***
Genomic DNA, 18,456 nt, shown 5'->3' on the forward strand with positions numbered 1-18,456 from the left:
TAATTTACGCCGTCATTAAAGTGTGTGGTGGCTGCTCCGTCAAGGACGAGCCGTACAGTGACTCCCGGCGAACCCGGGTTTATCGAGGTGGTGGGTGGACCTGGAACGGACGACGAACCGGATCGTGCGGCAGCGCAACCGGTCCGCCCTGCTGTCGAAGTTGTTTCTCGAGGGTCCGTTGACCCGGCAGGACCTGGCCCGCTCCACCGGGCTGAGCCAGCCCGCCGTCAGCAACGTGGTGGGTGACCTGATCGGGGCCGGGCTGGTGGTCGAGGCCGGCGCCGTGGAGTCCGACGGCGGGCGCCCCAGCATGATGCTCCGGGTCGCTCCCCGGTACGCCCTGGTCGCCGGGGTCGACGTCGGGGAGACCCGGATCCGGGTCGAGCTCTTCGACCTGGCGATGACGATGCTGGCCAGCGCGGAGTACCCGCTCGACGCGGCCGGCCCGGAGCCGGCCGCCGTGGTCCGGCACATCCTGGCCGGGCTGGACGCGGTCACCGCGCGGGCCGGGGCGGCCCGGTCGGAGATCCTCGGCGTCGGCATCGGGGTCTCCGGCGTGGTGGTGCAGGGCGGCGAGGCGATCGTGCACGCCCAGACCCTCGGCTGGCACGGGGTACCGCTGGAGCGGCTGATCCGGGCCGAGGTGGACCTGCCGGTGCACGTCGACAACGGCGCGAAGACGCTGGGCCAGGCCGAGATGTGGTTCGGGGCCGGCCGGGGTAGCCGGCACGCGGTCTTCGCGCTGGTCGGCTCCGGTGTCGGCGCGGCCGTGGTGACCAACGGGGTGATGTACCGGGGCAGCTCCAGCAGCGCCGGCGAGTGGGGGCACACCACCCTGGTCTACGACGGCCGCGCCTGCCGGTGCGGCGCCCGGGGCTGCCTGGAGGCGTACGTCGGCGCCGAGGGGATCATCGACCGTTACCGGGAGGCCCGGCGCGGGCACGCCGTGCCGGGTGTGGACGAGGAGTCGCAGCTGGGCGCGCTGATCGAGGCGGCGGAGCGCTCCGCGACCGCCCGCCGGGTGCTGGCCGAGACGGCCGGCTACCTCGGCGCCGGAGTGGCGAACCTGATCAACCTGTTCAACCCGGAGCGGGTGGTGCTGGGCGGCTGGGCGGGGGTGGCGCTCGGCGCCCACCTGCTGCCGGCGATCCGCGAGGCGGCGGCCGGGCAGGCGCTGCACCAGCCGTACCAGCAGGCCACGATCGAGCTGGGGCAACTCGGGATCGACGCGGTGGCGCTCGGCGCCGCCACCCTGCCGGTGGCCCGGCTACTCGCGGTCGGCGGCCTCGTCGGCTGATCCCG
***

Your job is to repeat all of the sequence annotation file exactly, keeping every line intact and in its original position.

Genomic DNA, 18,456 nt, shown 5'->3' on the forward strand with positions numbered 1-18,456 from the left:
TAATTTACGCCGTCATTAAAGTGTGTGGTGGCTGCTCCGTCAAGGACGAGCCGTACAGTGACTCCCGGCGAACCCGGGTTTATCGAGGTGGTGGGTGGACCTGGAACGGACGACGAACCGGATCGTGCGGCAGCGCAACCGGTCCGCCCTGCTGTCGAAGTTGTTTCTCGAGGGTCCGTTGACCCGGCAGGACCTGGCCCGCTCCACCGGGCTGAGCCAGCCCGCCGTCAGCAACGTGGTGGGTGACCTGATCGGGGCCGGGCTGGTGGTCGAGGCCGGCGCCGTGGAGTCCGACGGCGGGCGCCCCAGCATGATGCTCCGGGTCGCTCCCCGGTACGCCCTGGTCGCCGGGGTCGACGTCGGGGAGACCCGGATCCGGGTCGAGCTCTTCGACCTGGCGATGACGATGCTGGCCAGCGCGGAGTACCCGCTCGACGCGGCCGGCCCGGAGCCGGCCGCCGTGGTCCGGCACATCCTGGCCGGGCTGGACGCGGTCACCGCGCGGGCCGGGGCGGCCCGGTCGGAGATCCTCGGCGTCGGCATCGGGGTCTCCGGCGTGGTGGTGCAGGGCGGCGAGGCGATCGTGCACGCCCAGACCCTCGGCTGGCACGGGGTACCGCTGGAGCGGCTGATCCGGGCCGAGGTGGACCTGCCGGTGCACGTCGACAACGGCGCGAAGACGCTGGGCCAGGCCGAGATGTGGTTCGGGGCCGGCCGGGGTAGCCGGCACGCGGTCTTCGCGCTGGTCGGCTCCGGTGTCGGCGCGGCCGTGGTGACCAACGGGGTGATGTACCGGGGCAGCTCCAGCAGCGCCGGCGAGTGGGGGCACACCACCCTGGTCTACGACGGCCGCGCCTGCCGGTGCGGCGCCCGGGGCTGCCTGGAGGCGTACGTCGGCGCCGAGGGGATCATCGACCGTTACCGGGAGGCCCGGCGCGGGCACGCCGTGCCGGGTGTGGACGAGGAGTCGCAGCTGGGCGCGCTGATCGAGGCGGCGGAGCGCTCCGCGACCGCCCGCCGGGTGCTGGCCGAGACGGCCGGCTACCTCGGCGCCGGAGTGGCGAACCTGATCAACCTGTTCAACCCGGAGCGGGTGGTGCTGGGCGGCTGGGCGGGGGTGGCGCTCGGCGCCCACCTGCTGCCGGCGATCCGCGAGGCGGCGGCCGGGCAGGCGCTGCACCAGCCGTACCAGCAGGCCACGATCGAGCTGGGGCAACTCGGGATCGACGCGGTGGCGCTCGGCGCCGCCACCCTGCCGGTGGCCCGGCTACTCGCGGTCGGCGGCCTCGTCGGCTGATCCCG